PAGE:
Actress Sienna Miller has claimed The Sun newspaper tried to "profit from her misery" and "brutally took away her choice" by allegedly leaking that she was pregnant.
It comes as the star said she feels "fully vindicated" after she settled a claim for "substantial damages" against the publishers of the newspaper.
She brought legal action against the newspaper’s publisher, News Group Newspapers (NGN), who deny any illegal information-gathering took place at The Sun and agreed to have her case settled for "substantial damages" without any admission of liability.
She issued legal action over alleged voicemail interception and misuse of private information in September 2019.
Miller ‘horrified’ by material disclosed
The star’s barrister, David Sherborne, told the High Court it was believed that the material disclosed showed a senior Sun journalist "had met with a ‘medical records tracer’ in July and August 2005 to discuss Ms Miller’s pregnancy".
Expenses were also said to have been claimed by the journalist, he added.
Mr Sherborne said disclosures also included "private investigator invoices to The Sun and records of contributor payments by The Sun to alleged private investigators".
He added: "Ms Miller was the subject of intense media scrutiny and serious intrusion into her private life from around 2003, which not only impacted her but most of her friends and family.
"In particular, The Sun published numerous intrusive stories about her that contained intimate private details about her relationships and feelings and even her confidential medical information."
The alleged role of Rebekah Brooks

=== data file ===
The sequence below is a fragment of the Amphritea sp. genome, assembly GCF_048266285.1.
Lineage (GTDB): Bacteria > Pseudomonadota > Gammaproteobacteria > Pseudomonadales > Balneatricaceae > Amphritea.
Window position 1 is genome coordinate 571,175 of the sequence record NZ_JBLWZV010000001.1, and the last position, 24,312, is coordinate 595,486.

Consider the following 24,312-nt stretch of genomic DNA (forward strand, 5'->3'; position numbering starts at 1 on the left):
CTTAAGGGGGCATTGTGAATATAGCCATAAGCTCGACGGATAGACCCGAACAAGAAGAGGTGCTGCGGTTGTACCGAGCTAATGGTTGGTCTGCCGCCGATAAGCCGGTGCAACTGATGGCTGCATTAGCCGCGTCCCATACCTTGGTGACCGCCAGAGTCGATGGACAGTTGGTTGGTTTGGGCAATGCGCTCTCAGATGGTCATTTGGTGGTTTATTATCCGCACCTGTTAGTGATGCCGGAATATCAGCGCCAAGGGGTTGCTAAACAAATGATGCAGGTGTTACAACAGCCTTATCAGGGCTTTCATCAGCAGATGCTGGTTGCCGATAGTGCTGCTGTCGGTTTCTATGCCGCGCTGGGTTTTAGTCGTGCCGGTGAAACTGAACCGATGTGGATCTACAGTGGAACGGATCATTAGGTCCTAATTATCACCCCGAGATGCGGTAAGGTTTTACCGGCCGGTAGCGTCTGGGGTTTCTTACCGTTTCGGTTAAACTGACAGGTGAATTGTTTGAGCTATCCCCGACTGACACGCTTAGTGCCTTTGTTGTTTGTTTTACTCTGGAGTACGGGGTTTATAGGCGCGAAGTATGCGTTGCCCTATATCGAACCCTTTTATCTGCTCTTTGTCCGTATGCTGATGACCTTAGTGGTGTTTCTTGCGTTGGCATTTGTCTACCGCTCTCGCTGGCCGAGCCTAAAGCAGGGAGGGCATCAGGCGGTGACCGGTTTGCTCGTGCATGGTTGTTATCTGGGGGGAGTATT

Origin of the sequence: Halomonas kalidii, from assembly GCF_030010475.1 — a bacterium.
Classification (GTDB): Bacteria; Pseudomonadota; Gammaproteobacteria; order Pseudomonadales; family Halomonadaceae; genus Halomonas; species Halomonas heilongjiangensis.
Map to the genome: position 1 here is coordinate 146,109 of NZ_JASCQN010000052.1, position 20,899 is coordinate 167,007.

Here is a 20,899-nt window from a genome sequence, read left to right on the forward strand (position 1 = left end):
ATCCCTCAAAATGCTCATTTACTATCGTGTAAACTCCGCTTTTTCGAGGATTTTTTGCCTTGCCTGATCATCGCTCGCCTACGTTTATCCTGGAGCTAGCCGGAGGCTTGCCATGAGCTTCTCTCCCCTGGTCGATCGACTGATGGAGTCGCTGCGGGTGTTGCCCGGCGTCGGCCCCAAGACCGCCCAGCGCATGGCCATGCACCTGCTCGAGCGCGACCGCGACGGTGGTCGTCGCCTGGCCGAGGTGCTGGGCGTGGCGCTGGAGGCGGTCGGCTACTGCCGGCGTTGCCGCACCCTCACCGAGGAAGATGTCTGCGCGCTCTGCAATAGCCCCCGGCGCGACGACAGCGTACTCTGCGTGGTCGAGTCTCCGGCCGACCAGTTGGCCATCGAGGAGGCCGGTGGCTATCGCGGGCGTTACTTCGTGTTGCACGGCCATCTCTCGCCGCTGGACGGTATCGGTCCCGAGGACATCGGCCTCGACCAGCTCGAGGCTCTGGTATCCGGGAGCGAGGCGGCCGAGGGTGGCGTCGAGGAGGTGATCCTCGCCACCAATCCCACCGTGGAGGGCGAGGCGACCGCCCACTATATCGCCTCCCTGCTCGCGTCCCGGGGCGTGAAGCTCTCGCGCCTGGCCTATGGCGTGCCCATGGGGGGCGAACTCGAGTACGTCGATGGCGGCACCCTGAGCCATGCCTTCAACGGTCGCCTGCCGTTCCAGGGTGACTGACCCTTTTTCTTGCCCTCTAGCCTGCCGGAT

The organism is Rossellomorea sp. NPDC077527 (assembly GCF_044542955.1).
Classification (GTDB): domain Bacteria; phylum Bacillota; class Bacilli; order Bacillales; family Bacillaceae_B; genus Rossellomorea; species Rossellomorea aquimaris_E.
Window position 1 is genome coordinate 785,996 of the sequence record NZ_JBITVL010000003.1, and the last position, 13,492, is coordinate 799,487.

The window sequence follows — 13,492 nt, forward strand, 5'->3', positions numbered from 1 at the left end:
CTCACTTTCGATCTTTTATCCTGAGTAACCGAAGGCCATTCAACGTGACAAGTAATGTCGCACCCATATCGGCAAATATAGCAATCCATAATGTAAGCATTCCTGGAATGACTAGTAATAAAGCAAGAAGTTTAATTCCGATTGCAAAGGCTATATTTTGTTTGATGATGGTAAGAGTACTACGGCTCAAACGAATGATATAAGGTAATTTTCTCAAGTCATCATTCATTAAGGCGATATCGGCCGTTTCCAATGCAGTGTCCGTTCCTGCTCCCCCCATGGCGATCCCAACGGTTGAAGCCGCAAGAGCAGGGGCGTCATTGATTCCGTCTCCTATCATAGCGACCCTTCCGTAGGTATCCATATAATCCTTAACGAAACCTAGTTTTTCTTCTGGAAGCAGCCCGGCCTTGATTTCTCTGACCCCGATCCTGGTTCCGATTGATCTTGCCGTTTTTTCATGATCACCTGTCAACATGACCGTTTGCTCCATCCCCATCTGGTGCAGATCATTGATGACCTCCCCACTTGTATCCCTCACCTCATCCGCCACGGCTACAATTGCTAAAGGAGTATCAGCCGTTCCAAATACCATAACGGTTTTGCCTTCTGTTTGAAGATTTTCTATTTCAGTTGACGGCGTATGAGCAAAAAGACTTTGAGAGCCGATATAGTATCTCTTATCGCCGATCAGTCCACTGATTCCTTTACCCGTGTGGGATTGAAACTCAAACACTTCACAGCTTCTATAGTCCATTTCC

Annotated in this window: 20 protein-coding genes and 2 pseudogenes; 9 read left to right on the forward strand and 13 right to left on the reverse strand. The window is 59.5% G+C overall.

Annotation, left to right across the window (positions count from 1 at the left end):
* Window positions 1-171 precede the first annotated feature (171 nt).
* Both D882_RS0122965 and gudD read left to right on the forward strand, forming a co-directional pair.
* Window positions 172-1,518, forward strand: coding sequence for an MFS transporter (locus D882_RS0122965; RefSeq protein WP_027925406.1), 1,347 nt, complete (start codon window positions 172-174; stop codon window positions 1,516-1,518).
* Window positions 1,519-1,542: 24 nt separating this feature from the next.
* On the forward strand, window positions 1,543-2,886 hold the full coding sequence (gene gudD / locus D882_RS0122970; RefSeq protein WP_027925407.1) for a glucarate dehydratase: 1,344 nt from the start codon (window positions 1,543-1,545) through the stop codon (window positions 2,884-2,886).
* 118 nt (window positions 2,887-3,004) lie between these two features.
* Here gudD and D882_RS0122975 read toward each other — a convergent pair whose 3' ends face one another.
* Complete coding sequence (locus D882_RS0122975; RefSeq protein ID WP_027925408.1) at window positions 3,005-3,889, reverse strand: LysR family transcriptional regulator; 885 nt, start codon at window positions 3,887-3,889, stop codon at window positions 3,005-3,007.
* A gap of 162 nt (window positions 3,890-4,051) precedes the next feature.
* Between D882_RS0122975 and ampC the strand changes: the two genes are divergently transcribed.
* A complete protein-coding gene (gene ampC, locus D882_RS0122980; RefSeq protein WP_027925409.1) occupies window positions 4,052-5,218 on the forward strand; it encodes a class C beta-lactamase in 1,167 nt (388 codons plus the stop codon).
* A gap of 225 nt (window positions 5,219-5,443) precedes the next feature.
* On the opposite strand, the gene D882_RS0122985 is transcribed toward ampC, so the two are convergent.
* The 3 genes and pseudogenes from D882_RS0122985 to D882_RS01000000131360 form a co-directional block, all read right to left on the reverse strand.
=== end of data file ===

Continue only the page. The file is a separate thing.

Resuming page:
Mr Sherborne said Miller "believes it was Rebekah Brooks, then editor of The Sun, who first called the claimant’s representative to say that she knew that the claimant was pregnant".
Former News of the World editor Ms Brooks, who was cleared of all charges in a phone-hacking trial in 2014, has denied involvement in unlawful activity.
Mr Sherborne said Miller alleged Ms Brooks and others were "responsible for leaking the pregnancy and that their actions, including the call, had led her to being unable to trust those closest to her when she really needed them".
Miller ‘wanted to expose criminality’
Speaking outside court afterwards, Miller said she had wanted to pursue the case to a full trial, but "legal recourse is not available" to people without "countless millions".
Reading a prepared statement, she said: "It was not my choice to be standing here, I wanted to go to trial.
"I wanted to expose the criminality that runs through the heart of this corporation. A criminality demonstrated clearly and irrevocably by the evidence which I have seen.
"I wanted to share News Group’s secrets just as they have shared mine."
"Unfortunately," she continued, "that legal recourse is not available to me or to anyone who does not have countless millions of pounds to spend on the pursuit of justice.
"Such is our world. Until someone comes along who can confront the Murdochs’ endless means, all that I have left are these words. And they are the truth."
She added: "It is my hope that others can pick up where we have left off, that somebody can take it further than I was able to.
"I would unhesitatingly participate as a witness in anybody’s effort to challenge the people responsible at a trial."